Production from individual oil fields follows a well-established pattern: It starts slow, ramps up as more wells are sunk, then eventually peaks and declines. The production peak usually happens when about half the oil is still in the ground.
In the 1950s, geologist M. King Hubbard asked the question: What if we think of the United States as one big oil field? He used the single-oil-field model to predict U.S. oil production would peak between 1965 and 1970, which it did.
Hubbard extended his model to predict a world peak in 1995, and his protege Kenneth Deffeyes later updated it to get a peak sometime around 2005-2010, which for a while seemed to be accurate. The prediction graphs looked like this:
But recent production has moved above the Hubbard curve. At least for now, the price spike of 2008 seems to have done what the economists say price spikes are supposed to do: encourage conservation and stimulate production.
So now we’re seeing world oil production graphs like this:
(Notice production flattening out from 2005 to 2009.) Meanwhile, the supply of natural gas in the U.S. is booming (thanks mainly to fracking), and the price has collapsed.
Why didn’t the prediction hold? All along, the speculative part of the Peak Oil theory was that you could extrapolate from the well-supported model of oil field depletion to the depletion of oil on the whole planet. The fact that Hubbard did so well with his U.S. peak prediction made that problem seem smaller than it was.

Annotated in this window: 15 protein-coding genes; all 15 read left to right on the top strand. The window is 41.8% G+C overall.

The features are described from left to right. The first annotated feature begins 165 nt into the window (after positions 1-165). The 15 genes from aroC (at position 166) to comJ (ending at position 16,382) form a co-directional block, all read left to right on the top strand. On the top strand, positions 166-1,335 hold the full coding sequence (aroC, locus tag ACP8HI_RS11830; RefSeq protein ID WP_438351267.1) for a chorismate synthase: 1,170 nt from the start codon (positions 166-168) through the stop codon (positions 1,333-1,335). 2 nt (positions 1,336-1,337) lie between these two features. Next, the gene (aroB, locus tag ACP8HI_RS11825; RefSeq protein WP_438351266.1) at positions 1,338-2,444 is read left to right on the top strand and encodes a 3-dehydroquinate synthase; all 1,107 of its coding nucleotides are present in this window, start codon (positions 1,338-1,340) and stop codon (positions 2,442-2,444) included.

The economists’ argument was always that as the price went up, new fields and production techniques that hadn’t been tried (because they were too expensive) would come into play. The ecologists responded, “Why didn’t that happen in when U.S. production peaked?”
In retrospect, the answer to that question is obvious: It didn’t happen because there was somewhere else to go. When production peaks in one oil field or even one country, the easiest thing to do isn’t to invent new techniques, it’s to take your old techniques somewhere where they still work. But when there’s nowhere to go, you get creative.
Global warming. In some ways, peak oil was a convenient theory for environmentalists: If we need to shift away from oil anyway, then why not deal with global warming at the same time by developing more sustainable energy sources? (Of course, the debate could have gone the other way: If we’re running out of dirty oil, then maybe we should use even dirtier coal.)
Now, environmentalists who worry about civilization’s carbon footprint are on their own; they won’t get any help from the geologists. Monbiot observes:
There is enough oil in the ground to deep-fry the lot of us and no obvious means to prevail upon governments and industry to leave it in the ground.
More and more it looks like that’s what needs to happen: Somebody who owns a king’s ransom of oil in the ground needs to be persuaded to leave it there. How exactly are we going to do that?
The resource we really do seem to be running out of is the atmosphere’s ability to absorb carbon dioxide while maintaining a biosphere productive enough to support a human population now expected to grow beyond 10 billion. That resource is not conveniently expressible as the price of a commodity, so it’s not clear exactly how markets will deal with it.
So the ecologist/economist debate will continue. And the ecologists only have to be right once.